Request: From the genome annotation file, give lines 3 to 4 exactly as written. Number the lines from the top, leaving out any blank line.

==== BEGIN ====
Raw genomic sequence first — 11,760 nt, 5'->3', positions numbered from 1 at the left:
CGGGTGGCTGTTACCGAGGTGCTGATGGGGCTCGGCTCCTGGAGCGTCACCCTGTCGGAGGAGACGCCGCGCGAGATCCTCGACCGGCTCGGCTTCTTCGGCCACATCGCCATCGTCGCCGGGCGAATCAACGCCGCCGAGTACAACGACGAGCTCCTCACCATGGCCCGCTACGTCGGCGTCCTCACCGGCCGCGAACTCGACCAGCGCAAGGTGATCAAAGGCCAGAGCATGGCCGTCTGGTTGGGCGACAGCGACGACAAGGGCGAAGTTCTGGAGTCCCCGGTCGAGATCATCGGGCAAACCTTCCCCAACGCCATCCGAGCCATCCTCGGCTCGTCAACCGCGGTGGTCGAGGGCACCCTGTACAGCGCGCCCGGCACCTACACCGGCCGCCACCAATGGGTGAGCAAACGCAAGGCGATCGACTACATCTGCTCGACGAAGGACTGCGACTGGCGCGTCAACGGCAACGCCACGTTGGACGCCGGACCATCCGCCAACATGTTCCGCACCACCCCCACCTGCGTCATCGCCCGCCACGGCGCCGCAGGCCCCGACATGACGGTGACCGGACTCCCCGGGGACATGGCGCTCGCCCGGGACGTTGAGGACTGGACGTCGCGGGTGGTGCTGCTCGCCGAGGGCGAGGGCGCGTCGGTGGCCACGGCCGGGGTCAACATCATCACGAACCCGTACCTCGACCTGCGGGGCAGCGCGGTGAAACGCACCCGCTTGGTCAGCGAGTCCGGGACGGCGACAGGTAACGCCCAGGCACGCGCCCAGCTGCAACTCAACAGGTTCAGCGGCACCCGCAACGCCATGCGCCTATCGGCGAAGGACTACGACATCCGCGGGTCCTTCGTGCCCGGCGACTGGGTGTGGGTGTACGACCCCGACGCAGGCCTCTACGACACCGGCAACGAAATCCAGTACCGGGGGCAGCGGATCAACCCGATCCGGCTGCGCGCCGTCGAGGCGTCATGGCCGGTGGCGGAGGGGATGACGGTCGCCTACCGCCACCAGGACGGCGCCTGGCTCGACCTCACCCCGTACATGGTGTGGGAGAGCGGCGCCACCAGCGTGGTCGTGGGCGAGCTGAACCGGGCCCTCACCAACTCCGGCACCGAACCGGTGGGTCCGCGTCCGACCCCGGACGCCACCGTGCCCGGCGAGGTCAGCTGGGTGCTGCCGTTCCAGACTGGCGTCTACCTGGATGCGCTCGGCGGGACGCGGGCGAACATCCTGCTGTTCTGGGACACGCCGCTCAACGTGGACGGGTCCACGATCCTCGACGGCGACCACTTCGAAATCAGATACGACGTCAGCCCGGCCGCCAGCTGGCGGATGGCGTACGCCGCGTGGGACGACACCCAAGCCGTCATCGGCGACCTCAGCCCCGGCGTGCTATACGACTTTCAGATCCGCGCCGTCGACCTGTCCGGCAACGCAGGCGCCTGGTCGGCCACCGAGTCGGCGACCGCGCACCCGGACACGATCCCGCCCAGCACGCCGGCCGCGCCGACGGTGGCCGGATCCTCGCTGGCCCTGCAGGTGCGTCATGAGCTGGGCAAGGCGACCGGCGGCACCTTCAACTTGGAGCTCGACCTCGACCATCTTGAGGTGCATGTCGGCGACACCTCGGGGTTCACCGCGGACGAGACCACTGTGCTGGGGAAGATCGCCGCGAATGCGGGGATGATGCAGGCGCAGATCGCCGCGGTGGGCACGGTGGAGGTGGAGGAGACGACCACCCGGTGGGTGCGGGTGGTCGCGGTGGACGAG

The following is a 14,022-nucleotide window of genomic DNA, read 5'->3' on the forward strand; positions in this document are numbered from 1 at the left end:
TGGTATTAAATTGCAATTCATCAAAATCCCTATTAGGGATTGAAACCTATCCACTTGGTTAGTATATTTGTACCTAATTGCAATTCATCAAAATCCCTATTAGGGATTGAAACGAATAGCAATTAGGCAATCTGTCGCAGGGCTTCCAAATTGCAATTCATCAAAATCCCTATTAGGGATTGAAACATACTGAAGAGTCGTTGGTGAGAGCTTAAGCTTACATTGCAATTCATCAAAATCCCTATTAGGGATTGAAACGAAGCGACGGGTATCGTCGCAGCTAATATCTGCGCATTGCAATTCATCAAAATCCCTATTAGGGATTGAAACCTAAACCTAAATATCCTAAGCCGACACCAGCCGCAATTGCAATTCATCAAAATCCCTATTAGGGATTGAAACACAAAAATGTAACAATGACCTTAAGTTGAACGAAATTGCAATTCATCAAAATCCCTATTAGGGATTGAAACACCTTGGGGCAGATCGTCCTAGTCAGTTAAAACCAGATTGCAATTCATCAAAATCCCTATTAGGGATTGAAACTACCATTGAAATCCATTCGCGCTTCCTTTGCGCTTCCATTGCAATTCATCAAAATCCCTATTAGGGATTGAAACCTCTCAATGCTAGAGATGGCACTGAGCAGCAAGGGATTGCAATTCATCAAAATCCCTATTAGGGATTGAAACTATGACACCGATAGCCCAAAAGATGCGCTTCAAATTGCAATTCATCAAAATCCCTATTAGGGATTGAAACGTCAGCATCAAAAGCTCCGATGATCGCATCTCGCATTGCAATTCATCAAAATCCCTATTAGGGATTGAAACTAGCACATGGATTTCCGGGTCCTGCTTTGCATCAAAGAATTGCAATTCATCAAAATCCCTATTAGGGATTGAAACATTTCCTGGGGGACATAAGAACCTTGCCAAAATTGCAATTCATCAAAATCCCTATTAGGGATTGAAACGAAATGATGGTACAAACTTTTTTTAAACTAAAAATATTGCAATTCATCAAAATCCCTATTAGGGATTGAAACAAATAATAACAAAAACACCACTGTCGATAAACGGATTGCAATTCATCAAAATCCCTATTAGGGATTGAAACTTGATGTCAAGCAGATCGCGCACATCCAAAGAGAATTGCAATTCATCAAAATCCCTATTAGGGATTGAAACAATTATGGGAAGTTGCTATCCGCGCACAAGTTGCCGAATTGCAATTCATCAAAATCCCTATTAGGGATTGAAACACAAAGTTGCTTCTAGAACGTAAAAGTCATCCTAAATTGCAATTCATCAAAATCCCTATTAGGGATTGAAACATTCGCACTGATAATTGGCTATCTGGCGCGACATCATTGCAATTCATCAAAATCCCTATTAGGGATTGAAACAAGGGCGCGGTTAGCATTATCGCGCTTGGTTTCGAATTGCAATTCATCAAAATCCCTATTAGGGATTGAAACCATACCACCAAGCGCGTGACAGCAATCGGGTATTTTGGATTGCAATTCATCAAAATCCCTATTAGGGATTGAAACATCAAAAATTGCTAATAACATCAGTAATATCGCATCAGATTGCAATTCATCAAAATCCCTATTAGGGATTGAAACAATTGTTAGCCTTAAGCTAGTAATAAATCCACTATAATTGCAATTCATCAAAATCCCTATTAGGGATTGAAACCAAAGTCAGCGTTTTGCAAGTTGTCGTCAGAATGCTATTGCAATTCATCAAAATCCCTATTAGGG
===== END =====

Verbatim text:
The following is a 14,022-nucleotide window of genomic DNA, read 5'->3' on the forward strand; positions in this document are numbered from 1 at the left end:
TGGTATTAAATTGCAATTCATCAAAATCCCTATTAGGGATTGAAACCTATCCACTTGGTTAGTATATTTGTACCTAATTGCAATTCATCAAAATCCCTATTAGGGATTGAAACGAATAGCAATTAGGCAATCTGTCGCAGGGCTTCCAAATTGCAATTCATCAAAATCCCTATTAGGGATTGAAACATACTGAAGAGTCGTTGGTGAGAGCTTAAGCTTACATTGCAATTCATCAAAATCCCTATTAGGGATTGAAACGAAGCGACGGGTATCGTCGCAGCTAATATCTGCGCATTGCAATTCATCAAAATCCCTATTAGGGATTGAAACCTAAACCTAAATATCCTAAGCCGACACCAGCCGCAATTGCAATTCATCAAAATCCCTATTAGGGATTGAAACACAAAAATGTAACAATGACCTTAAGTTGAACGAAATTGCAATTCATCAAAATCCCTATTAGGGATTGAAACACCTTGGGGCAGATCGTCCTAGTCAGTTAAAACCAGATTGCAATTCATCAAAATCCCTATTAGGGATTGAAACTACCATTGAAATCCATTCGCGCTTCCTTTGCGCTTCCATTGCAATTCATCAAAATCCCTATTAGGGATTGAAACCTCTCAATGCTAGAGATGGCACTGAGCAGCAAGGGATTGCAATTCATCAAAATCCCTATTAGGGATTGAAACTATGACACCGATAGCCCAAAAGATGCGCTTCAAATTGCAATTCATCAAAATCCCTATTAGGGATTGAAACGTCAGCATCAAAAGCTCCGATGATCGCATCTCGCATTGCAATTCATCAAAATCCCTATTAGGGATTGAAACTAGCACATGGATTTCCGGGTCCTGCTTTGCATCAAAGAATTGCAATTCATCAAAATCCCTATTAGGGATTGAAACATTTCCTGGGGGACATAAGAACCTTGCCAAAATTGCAATTCATCAAAATCCCTATTAGGGATTGAAACGAAATGATGGTACAAACTTTTTTTAAACTAAAAATATTGCAATTCATCAAAATCCCTATTAGGGATTGAAACAAATAATAACAAAAACACCACTGTCGATAAACGGATTGCAATTCATCAAAATCCCTATTAGGGATTGAAACTTGATGTCAAGCAGATCGCGCACATCCAAAGAGAATTGCAATTCATCAAAATCCCTATTAGGGATTGAAACAATTATGGGAAGTTGCTATCCGCGCACAAGTTGCCGAATTGCAATTCATCAAAATCCCTATTAGGGATTGAAACACAAAGTTGCTTCTAGAACGTAAAAGTCATCCTAAATTGCAATTCATCAAAATCCCTATTAGGGATTGAAACATTCGCACTGATAATTGGCTATCTGGCGCGACATCATTGCAATTCATCAAAATCCCTATTAGGGATTGAAACAAGGGCGCGGTTAGCATTATCGCGCTTGGTTTCGAATTGCAATTCATCAAAATCCCTATTAGGGATTGAAACCATACCACCAAGCGCGTGACAGCAATCGGGTATTTTGGATTGCAATTCATCAAAATCCCTATTAGGGATTGAAACATCAAAAATTGCTAATAACATCAGTAATATCGCATCAGATTGCAATTCATCAAAATCCCTATTAGGGATTGAAACAATTGTTAGCCTTAAGCTAGTAATAAATCCACTATAATTGCAATTCATCAAAATCCCTATTAGGGATTGAAACCAAAGTCAGCGTTTTGCAAGTTGTCGTCAGAATGCTATTGCAATTCATCAAAATCCCTATTAGGG